Public attitudes about transgender participation in sports: The roles of gender, gender identity conformity, and sports fandom Article (Faculty180)

cited authors

  • Flores, Andrew; Haider-Markel, Donald; Lewis, Daniel; Miller, Patrick; Tadlock, Barry; Taylor, Jami K


  • Sports are often gendered and explicitly sex-segregated social spaces. The controversy over transgender athletes’ participation in sex-segregated sports has gained increased attention given policies such as Title IX and recent changes by organizations such as the International Olympic Committee. There is also increasing media coverage given to transgender athletes, such as Texas high school wrestler Mack Beggs. In this article, we examine the role of gender, gender attitudes, and interest in sports on public attitudes about transgender inclusion in athletics. Using a representative survey of 1,020 adults in the United States and after controlling for a variety of demographic, political, and attitudinal factors, we find that women are more supportive than men of transgender athletes’ participation in sports. In addition, we find that individuals who hold traditional gender role beliefs and those who have greater gender identity congruence with their sex are less likely to support transgender athletes’ participation in competitive sports. The effects of gender identity congruence and belief in traditional gender roles are also conditioned by respondent sex. We furthermore address the gendered social space of sport by controlling for the degree to which our respondents are sports fans. We find that sports fans are more likely to oppose transgender athletes’ participation and that female sports fans have views that resemble those of men. Finally, respondents who have contact with transgender people and those that espouse more egalitarianism are more favorable towards transgender participation while those with greater moral traditionalism are more opposed.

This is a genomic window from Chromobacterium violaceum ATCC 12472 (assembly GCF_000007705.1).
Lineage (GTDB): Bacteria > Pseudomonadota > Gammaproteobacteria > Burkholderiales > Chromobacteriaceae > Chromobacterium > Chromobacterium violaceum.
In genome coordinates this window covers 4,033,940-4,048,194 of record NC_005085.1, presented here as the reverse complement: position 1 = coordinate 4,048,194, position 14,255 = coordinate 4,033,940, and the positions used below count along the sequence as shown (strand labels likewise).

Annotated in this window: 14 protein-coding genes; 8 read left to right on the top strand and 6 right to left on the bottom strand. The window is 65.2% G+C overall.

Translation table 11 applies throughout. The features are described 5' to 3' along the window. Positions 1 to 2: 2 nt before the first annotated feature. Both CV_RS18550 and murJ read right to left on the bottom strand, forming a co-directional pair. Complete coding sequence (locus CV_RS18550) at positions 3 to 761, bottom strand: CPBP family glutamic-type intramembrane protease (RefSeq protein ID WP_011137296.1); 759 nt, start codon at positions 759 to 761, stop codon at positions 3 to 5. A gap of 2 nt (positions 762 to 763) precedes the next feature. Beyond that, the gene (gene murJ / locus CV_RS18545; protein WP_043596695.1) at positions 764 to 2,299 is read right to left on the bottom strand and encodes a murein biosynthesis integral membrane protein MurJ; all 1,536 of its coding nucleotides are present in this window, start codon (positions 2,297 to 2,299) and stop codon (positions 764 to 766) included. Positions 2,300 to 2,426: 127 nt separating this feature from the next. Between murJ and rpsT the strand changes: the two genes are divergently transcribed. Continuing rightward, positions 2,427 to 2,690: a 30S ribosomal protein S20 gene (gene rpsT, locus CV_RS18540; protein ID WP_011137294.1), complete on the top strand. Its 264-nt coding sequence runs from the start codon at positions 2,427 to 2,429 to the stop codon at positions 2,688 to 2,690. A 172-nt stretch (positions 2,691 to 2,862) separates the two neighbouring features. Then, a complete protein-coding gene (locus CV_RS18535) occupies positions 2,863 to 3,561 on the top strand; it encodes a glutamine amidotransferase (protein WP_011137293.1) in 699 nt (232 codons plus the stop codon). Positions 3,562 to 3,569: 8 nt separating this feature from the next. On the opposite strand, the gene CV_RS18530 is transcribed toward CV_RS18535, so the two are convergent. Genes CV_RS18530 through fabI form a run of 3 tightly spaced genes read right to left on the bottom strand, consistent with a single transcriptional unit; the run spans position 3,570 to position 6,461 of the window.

publication date

  • 2020

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